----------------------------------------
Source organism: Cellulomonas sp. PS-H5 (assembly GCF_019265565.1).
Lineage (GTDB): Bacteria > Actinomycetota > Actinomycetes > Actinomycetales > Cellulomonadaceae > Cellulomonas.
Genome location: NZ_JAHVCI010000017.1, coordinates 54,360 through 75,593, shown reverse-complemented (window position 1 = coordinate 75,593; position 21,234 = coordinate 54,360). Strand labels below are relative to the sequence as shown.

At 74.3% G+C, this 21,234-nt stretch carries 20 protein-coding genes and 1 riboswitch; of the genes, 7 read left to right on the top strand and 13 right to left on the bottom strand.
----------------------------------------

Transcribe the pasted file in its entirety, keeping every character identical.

Source organism: Cellulomonas sp. PS-H5 (assembly GCF_019265565.1).
Lineage (GTDB): Bacteria > Actinomycetota > Actinomycetes > Actinomycetales > Cellulomonadaceae > Cellulomonas.
Genome location: NZ_JAHVCI010000017.1, coordinates 54,360 through 75,593, shown reverse-complemented (window position 1 = coordinate 75,593; position 21,234 = coordinate 54,360). Strand labels below are relative to the sequence as shown.

At 74.3% G+C, this 21,234-nt stretch carries 20 protein-coding genes and 1 riboswitch; of the genes, 7 read left to right on the top strand and 13 right to left on the bottom strand.